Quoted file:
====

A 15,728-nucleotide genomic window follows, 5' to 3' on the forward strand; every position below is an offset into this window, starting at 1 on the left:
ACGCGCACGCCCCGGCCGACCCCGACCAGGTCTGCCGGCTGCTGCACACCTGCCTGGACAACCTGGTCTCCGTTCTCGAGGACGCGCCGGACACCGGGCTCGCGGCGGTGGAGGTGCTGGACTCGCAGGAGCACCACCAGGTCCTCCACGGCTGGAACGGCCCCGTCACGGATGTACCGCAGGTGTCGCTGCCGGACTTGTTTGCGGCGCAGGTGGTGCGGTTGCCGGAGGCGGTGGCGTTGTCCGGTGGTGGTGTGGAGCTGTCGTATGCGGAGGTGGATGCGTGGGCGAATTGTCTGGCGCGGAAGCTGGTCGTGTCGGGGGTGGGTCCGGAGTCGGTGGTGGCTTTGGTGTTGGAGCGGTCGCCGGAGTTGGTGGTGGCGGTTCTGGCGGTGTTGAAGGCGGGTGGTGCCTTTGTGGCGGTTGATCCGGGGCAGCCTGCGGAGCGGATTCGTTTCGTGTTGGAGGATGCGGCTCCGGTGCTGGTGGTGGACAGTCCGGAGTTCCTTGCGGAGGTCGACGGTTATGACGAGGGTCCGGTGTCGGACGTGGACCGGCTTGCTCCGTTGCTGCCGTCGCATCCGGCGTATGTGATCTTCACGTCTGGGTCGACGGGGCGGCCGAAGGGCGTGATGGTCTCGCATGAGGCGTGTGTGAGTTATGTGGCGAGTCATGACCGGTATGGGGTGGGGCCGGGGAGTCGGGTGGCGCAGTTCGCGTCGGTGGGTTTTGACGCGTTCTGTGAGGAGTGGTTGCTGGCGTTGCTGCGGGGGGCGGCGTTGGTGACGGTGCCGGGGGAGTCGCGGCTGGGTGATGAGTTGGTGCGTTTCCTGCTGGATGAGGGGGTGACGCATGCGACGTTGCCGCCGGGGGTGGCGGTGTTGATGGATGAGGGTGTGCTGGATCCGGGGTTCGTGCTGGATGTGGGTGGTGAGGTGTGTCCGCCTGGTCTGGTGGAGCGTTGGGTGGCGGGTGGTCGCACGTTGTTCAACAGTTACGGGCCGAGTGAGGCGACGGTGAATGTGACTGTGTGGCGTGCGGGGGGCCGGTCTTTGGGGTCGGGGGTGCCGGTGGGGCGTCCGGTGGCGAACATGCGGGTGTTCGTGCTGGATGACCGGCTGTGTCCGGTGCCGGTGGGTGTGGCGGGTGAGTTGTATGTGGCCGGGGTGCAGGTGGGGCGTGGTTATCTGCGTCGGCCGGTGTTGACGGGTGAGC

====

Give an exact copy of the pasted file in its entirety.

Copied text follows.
A 15,728-nucleotide genomic window follows, 5' to 3' on the forward strand; every position below is an offset into this window, starting at 1 on the left:
ACGCGCACGCCCCGGCCGACCCCGACCAGGTCTGCCGGCTGCTGCACACCTGCCTGGACAACCTGGTCTCCGTTCTCGAGGACGCGCCGGACACCGGGCTCGCGGCGGTGGAGGTGCTGGACTCGCAGGAGCACCACCAGGTCCTCCACGGCTGGAACGGCCCCGTCACGGATGTACCGCAGGTGTCGCTGCCGGACTTGTTTGCGGCGCAGGTGGTGCGGTTGCCGGAGGCGGTGGCGTTGTCCGGTGGTGGTGTGGAGCTGTCGTATGCGGAGGTGGATGCGTGGGCGAATTGTCTGGCGCGGAAGCTGGTCGTGTCGGGGGTGGGTCCGGAGTCGGTGGTGGCTTTGGTGTTGGAGCGGTCGCCGGAGTTGGTGGTGGCGGTTCTGGCGGTGTTGAAGGCGGGTGGTGCCTTTGTGGCGGTTGATCCGGGGCAGCCTGCGGAGCGGATTCGTTTCGTGTTGGAGGATGCGGCTCCGGTGCTGGTGGTGGACAGTCCGGAGTTCCTTGCGGAGGTCGACGGTTATGACGAGGGTCCGGTGTCGGACGTGGACCGGCTTGCTCCGTTGCTGCCGTCGCATCCGGCGTATGTGATCTTCACGTCTGGGTCGACGGGGCGGCCGAAGGGCGTGATGGTCTCGCATGAGGCGTGTGTGAGTTATGTGGCGAGTCATGACCGGTATGGGGTGGGGCCGGGGAGTCGGGTGGCGCAGTTCGCGTCGGTGGGTTTTGACGCGTTCTGTGAGGAGTGGTTGCTGGCGTTGCTGCGGGGGGCGGCGTTGGTGACGGTGCCGGGGGAGTCGCGGCTGGGTGATGAGTTGGTGCGTTTCCTGCTGGATGAGGGGGTGACGCATGCGACGTTGCCGCCGGGGGTGGCGGTGTTGATGGATGAGGGTGTGCTGGATCCGGGGTTCGTGCTGGATGTGGGTGGTGAGGTGTGTCCGCCTGGTCTGGTGGAGCGTTGGGTGGCGGGTGGTCGCACGTTGTTCAACAGTTACGGGCCGAGTGAGGCGACGGTGAATGTGACTGTGTGGCGTGCGGGGGGCCGGTCTTTGGGGTCGGGGGTGCCGGTGGGGCGTCCGGTGGCGAACATGCGGGTGTTCGTGCTGGATGACCGGCTGTGTCCGGTGCCGGTGGGTGTGGCGGGTGAGTTGTATGTGGCCGGGGTGCAGGTGGGGCGTGGTTATCTGCGTCGGCCGGTGTTGACGGGTGAGC